Almost everywhere you go these days—whether at a shopping mall, in a taxi or in a quick-serve restaurant—you cannot escape digital-screen advertising.
The case for going digital is compelling, but why are so many companies making the change? The industry value for 2011 is estimated to be $5 billion and expected to grow to $7 billion within the next two years. The results look great, but why invest in digital when you already have printed content on display?
Let’s take a look at Candlestick Park, home of the San Francisco 49ers, to answer that question. The stadium recently installed digital menu boards at a majority of their concession stands, just in time for the start of the 2011 NFL season.
Here, you have a historic venue that no longer fulfills the needs of the team, which is actively seeking to relocate to Santa Clara. Despite the possible move, the team and concessionaire realized the value of implementing a digital menu board network, even if it is for a short term.
The 49ers installation comprised 54 42-inch LG commercial monitors and 41 LG NC2000 embedded media players running a Web-based content management platform. The system was installed at 18 concessions and integrated among existing televisions used for live game feeds. Some of the media players drive multiple displays through cloning. Content management for the digital menu boards is administered by an online Web application that enables content to be updated from anywhere on any Web-connected device, such as a PC, smart phone or tablet computer.
In a case like this, many look for the hard ROI and ask how will this increase turnover, per caps and overall margin. But there are many factors that affect the success of digital menu boards other than the direct impact on dollars and percent growth—which, according to industry sources, yields anywhere from 5 to 10 percent. The 49ers looked at the total value of converting to a digital solution, not just the financial return.
One of the most common goals for sports venues is to improve customer experience and perception. Standing in line for five minutes doesn’t feel like five minutes when digital menu boards have been deployed.
The 49ers put great emphasis on ensuring fans’ safety and well-being. They worked closely with Ping HD’s content design team and achieved vibrant and dynamic menus designed for maximum impact. Included is a zoned partition that delivers strategic messages to fans, such as the location of the nearest first-aid station and a powerful Department of Homeland Security message that states: “See something, say something. There are over 120,000 eyes at today’s game. Help us create and maintain a safe and enjoyable experience on game day.”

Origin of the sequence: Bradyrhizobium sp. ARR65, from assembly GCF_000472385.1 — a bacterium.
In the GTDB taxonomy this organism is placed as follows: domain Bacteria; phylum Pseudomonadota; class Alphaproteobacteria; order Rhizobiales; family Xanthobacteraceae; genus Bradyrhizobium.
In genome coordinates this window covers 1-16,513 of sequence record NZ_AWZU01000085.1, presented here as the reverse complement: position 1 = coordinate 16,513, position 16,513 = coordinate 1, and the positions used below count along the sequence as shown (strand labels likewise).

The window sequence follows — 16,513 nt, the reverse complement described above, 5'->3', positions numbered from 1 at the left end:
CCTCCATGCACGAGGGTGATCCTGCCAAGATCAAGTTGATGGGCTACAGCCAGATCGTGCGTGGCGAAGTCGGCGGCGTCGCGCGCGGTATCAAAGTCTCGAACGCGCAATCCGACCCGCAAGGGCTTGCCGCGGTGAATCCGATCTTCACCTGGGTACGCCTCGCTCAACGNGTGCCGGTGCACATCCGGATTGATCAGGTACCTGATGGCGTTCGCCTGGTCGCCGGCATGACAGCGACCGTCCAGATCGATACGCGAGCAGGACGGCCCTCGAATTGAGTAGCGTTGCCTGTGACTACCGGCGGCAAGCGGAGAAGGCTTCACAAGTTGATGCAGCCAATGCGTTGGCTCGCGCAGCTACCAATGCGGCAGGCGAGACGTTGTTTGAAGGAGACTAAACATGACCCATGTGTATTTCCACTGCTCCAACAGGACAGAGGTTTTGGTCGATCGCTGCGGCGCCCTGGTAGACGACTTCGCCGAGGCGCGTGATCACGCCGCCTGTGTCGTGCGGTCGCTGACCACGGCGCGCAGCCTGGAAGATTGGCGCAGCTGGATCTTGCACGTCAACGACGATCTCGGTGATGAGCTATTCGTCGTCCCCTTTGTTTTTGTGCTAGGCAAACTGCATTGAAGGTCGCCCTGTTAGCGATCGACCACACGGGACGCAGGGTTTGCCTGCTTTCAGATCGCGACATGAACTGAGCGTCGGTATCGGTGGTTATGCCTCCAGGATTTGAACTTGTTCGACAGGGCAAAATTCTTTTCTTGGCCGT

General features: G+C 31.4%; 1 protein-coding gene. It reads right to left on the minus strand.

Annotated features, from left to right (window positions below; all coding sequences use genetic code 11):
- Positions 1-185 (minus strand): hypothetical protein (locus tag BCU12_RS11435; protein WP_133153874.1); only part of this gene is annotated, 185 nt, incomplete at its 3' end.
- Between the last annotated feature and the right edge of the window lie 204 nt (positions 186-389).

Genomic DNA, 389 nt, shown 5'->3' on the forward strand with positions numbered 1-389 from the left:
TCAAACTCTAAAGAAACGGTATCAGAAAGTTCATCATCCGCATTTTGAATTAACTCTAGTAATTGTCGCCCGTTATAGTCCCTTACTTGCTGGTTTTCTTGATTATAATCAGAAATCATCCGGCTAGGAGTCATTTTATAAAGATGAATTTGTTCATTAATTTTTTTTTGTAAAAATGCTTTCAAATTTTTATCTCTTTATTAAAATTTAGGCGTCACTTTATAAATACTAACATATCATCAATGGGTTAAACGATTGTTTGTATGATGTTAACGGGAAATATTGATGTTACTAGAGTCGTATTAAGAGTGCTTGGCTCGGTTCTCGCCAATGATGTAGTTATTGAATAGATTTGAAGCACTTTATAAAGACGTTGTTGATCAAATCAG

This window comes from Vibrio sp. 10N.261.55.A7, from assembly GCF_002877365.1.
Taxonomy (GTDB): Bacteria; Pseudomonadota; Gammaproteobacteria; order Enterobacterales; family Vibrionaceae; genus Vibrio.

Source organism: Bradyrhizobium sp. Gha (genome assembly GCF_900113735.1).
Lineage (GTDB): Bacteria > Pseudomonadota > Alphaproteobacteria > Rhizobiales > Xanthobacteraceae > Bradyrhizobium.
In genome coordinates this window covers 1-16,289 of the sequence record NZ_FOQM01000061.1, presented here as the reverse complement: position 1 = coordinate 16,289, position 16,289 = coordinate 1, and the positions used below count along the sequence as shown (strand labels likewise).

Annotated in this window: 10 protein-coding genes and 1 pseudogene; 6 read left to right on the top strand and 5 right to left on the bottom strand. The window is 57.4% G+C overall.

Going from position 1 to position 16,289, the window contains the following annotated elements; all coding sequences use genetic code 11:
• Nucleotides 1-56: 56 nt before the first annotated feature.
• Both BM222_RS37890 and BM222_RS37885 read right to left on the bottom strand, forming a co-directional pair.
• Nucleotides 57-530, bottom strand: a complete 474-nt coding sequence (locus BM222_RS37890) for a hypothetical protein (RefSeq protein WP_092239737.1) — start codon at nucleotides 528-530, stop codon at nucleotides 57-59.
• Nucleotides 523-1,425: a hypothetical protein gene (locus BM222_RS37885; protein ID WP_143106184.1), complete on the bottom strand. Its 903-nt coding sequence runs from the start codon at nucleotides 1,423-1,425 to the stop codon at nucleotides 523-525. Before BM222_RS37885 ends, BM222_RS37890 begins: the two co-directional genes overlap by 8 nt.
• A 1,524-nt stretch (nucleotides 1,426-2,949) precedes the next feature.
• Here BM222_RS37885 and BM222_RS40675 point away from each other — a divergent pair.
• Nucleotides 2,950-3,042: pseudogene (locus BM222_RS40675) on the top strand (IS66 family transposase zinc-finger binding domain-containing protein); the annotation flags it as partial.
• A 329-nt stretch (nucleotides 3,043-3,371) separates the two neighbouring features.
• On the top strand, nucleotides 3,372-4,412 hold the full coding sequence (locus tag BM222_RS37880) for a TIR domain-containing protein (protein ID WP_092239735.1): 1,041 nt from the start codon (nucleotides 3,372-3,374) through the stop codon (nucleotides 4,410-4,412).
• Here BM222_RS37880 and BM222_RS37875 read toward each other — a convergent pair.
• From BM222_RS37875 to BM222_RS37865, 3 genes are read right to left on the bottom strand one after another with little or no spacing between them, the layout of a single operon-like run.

Converting to digital also enables a venue to direct business to other on-site cost centers. In the case of the 49ers, this includes direction to other concessions that sell different types of food, where to buy official team merchandise, tickets for the next home game, concerts and other upcoming events happening at the stadium. The screens also promote fan-loyalty competitions.
From a food-service perspective, the primary benefit of digital menu boards is how it brings the offerings to life, for example, by showing video of a mouth-watering burger being grilled. Other benefits include promoting combo meals and the ability to quickly change pricing and product offerings based on the event.
The Other Side of the Coin
Not surprisingly, digital menu boards can generate additional revenue in many ways. But they also bring cost savings. For example, the flexibility of a digital menu board solution enables concessionaires to change the menus throughout the stadium within minutes. It used to take the San Francisco Giants at AT&T Park one week to change the stadium’s menu content for a concert or other non-baseball event.
Savings are also achieved by eliminating the printing costs associated with static menu board changes. By going digital, content managers are ensured the information is uniform across the venue.